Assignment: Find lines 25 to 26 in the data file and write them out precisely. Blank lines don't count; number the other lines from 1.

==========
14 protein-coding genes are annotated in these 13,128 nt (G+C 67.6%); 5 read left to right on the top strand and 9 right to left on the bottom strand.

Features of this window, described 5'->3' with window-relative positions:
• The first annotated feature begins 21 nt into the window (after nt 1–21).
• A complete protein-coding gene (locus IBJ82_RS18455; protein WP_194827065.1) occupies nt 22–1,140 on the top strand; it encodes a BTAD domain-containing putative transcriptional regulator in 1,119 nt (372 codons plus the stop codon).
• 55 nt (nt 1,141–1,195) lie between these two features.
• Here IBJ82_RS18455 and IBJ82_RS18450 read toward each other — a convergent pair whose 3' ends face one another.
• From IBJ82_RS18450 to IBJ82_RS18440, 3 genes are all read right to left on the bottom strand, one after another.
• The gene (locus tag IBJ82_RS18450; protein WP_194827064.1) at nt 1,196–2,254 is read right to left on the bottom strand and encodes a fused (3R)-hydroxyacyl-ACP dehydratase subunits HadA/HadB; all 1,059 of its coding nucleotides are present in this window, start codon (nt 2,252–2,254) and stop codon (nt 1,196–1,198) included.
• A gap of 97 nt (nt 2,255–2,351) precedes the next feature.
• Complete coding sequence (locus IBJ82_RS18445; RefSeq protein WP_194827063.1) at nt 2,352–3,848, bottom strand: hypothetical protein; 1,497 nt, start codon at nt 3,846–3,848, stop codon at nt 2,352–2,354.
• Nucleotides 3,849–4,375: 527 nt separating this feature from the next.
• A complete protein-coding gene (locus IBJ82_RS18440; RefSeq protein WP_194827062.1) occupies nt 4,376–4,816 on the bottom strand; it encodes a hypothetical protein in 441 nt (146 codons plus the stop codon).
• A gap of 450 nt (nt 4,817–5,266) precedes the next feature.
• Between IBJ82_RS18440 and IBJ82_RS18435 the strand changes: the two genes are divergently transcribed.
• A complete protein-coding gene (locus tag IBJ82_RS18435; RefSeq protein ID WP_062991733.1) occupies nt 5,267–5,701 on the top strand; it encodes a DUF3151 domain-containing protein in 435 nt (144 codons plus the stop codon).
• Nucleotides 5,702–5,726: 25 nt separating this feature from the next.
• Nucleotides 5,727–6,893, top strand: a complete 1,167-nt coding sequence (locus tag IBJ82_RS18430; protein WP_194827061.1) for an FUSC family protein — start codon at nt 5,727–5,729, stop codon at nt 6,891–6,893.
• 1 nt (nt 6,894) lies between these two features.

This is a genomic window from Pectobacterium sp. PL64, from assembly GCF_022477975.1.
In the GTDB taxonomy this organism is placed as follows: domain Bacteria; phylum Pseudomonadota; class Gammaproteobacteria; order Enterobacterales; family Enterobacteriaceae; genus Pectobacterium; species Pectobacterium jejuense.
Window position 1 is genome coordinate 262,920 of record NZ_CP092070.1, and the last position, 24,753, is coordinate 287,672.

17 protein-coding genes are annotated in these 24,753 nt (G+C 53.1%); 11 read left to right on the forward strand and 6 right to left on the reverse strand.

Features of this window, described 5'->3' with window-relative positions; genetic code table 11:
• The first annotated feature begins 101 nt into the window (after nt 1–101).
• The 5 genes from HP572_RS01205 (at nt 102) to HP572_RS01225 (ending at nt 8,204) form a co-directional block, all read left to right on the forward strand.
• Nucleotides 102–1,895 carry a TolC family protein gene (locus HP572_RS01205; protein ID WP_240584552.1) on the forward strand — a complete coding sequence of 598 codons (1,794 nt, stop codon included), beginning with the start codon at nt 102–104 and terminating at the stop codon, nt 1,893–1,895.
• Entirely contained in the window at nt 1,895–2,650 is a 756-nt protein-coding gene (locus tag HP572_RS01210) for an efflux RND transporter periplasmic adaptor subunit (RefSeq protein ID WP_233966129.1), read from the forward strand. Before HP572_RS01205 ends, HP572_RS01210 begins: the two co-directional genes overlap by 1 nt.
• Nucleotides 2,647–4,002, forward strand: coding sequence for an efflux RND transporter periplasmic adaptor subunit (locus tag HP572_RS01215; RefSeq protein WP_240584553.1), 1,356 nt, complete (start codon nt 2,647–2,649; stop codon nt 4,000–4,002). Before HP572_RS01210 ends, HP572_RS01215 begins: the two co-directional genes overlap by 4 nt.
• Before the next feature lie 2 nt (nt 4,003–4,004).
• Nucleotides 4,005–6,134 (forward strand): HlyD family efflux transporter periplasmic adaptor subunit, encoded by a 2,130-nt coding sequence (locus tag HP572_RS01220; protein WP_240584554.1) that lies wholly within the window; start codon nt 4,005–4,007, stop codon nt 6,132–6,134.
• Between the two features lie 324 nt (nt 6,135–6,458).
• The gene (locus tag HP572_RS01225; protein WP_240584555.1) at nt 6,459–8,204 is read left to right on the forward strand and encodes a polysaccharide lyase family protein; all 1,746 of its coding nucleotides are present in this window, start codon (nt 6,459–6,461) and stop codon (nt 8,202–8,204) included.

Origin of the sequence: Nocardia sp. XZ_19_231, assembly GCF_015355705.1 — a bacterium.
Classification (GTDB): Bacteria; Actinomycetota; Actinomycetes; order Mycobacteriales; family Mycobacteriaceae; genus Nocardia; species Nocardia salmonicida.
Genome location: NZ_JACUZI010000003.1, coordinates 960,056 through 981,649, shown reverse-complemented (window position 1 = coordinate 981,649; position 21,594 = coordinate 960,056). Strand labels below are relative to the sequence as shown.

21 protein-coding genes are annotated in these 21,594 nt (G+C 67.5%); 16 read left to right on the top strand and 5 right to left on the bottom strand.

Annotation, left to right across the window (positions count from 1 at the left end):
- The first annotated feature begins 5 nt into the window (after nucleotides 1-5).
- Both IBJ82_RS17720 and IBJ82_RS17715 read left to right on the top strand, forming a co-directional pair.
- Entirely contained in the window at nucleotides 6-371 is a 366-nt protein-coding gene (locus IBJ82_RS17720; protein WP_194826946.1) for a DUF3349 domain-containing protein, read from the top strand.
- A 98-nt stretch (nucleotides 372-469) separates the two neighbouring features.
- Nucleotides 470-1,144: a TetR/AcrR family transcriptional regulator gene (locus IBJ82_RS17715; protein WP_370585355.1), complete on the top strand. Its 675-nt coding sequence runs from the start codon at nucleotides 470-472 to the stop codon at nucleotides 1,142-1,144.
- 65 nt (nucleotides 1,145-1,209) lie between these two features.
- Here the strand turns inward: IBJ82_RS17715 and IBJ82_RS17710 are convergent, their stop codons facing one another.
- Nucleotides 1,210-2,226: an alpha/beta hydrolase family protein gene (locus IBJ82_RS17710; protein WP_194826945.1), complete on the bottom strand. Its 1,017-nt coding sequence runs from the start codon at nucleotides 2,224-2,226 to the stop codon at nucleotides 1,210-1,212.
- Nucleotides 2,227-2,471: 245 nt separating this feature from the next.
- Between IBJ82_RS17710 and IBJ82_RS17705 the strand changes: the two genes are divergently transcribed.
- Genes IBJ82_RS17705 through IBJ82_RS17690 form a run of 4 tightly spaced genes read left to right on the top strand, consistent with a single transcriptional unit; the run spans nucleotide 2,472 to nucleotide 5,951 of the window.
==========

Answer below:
• The 5 genes from HP572_RS01205 (at nt 102) to HP572_RS01225 (ending at nt 8,204) form a co-directional block, all read left to right on the forward strand.
• Nucleotides 102–1,895 carry a TolC family protein gene (locus HP572_RS01205; protein ID WP_240584552.1) on the forward strand — a complete coding sequence of 598 codons (1,794 nt, stop codon included), beginning with the start codon at nt 102–104 and terminating at the stop codon, nt 1,893–1,895.